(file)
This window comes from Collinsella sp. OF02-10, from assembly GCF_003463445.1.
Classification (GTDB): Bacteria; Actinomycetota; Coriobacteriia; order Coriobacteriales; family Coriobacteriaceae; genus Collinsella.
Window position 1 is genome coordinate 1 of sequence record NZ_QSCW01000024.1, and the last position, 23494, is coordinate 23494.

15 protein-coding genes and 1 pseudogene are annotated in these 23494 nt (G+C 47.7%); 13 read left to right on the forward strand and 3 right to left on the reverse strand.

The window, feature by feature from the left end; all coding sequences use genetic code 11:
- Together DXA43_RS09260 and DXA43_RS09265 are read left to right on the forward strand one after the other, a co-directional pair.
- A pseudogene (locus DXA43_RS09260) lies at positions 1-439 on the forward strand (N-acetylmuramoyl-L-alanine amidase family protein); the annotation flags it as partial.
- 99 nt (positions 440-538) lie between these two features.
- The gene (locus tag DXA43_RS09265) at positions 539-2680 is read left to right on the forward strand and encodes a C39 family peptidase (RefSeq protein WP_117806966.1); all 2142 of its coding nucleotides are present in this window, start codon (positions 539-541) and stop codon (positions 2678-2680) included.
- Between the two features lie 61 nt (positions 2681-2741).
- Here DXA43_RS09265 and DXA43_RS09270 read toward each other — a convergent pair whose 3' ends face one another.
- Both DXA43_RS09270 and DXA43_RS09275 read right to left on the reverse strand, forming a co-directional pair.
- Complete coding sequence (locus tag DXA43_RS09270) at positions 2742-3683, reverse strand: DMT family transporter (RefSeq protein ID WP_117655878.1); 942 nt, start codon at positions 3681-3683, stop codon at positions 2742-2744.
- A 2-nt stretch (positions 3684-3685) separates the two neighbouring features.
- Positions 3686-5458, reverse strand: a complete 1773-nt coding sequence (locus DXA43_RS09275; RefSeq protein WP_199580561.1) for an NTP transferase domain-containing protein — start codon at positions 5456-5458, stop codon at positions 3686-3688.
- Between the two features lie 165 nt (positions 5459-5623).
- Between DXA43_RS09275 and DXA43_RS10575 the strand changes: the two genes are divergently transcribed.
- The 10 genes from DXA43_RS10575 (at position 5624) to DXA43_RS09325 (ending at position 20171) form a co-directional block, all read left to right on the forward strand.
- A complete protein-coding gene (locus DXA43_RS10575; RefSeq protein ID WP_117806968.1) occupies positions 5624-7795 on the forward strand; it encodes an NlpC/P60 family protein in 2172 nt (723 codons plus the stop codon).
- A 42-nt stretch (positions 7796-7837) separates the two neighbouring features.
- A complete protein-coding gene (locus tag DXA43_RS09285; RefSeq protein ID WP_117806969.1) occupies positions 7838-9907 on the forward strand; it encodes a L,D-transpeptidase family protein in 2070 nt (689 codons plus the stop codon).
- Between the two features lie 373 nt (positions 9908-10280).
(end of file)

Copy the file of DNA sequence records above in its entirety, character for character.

This window comes from Collinsella sp. OF02-10, from assembly GCF_003463445.1.
Classification (GTDB): Bacteria; Actinomycetota; Coriobacteriia; order Coriobacteriales; family Coriobacteriaceae; genus Collinsella.
Window position 1 is genome coordinate 1 of sequence record NZ_QSCW01000024.1, and the last position, 23494, is coordinate 23494.

15 protein-coding genes and 1 pseudogene are annotated in these 23494 nt (G+C 47.7%); 13 read left to right on the forward strand and 3 right to left on the reverse strand.

The window, feature by feature from the left end; all coding sequences use genetic code 11:
- Together DXA43_RS09260 and DXA43_RS09265 are read left to right on the forward strand one after the other, a co-directional pair.
- A pseudogene (locus DXA43_RS09260) lies at positions 1-439 on the forward strand (N-acetylmuramoyl-L-alanine amidase family protein); the annotation flags it as partial.
- 99 nt (positions 440-538) lie between these two features.
- The gene (locus tag DXA43_RS09265) at positions 539-2680 is read left to right on the forward strand and encodes a C39 family peptidase (RefSeq protein WP_117806966.1); all 2142 of its coding nucleotides are present in this window, start codon (positions 539-541) and stop codon (positions 2678-2680) included.
- Between the two features lie 61 nt (positions 2681-2741).
- Here DXA43_RS09265 and DXA43_RS09270 read toward each other — a convergent pair whose 3' ends face one another.
- Both DXA43_RS09270 and DXA43_RS09275 read right to left on the reverse strand, forming a co-directional pair.
- Complete coding sequence (locus tag DXA43_RS09270) at positions 2742-3683, reverse strand: DMT family transporter (RefSeq protein ID WP_117655878.1); 942 nt, start codon at positions 3681-3683, stop codon at positions 2742-2744.
- A 2-nt stretch (positions 3684-3685) separates the two neighbouring features.
- Positions 3686-5458, reverse strand: a complete 1773-nt coding sequence (locus DXA43_RS09275; RefSeq protein WP_199580561.1) for an NTP transferase domain-containing protein — start codon at positions 5456-5458, stop codon at positions 3686-3688.
- Between the two features lie 165 nt (positions 5459-5623).
- Between DXA43_RS09275 and DXA43_RS10575 the strand changes: the two genes are divergently transcribed.
- The 10 genes from DXA43_RS10575 (at position 5624) to DXA43_RS09325 (ending at position 20171) form a co-directional block, all read left to right on the forward strand.
- A complete protein-coding gene (locus DXA43_RS10575; RefSeq protein ID WP_117806968.1) occupies positions 5624-7795 on the forward strand; it encodes an NlpC/P60 family protein in 2172 nt (723 codons plus the stop codon).
- A 42-nt stretch (positions 7796-7837) separates the two neighbouring features.
- A complete protein-coding gene (locus tag DXA43_RS09285; RefSeq protein ID WP_117806969.1) occupies positions 7838-9907 on the forward strand; it encodes a L,D-transpeptidase family protein in 2070 nt (689 codons plus the stop codon).
- Between the two features lie 373 nt (positions 9908-10280).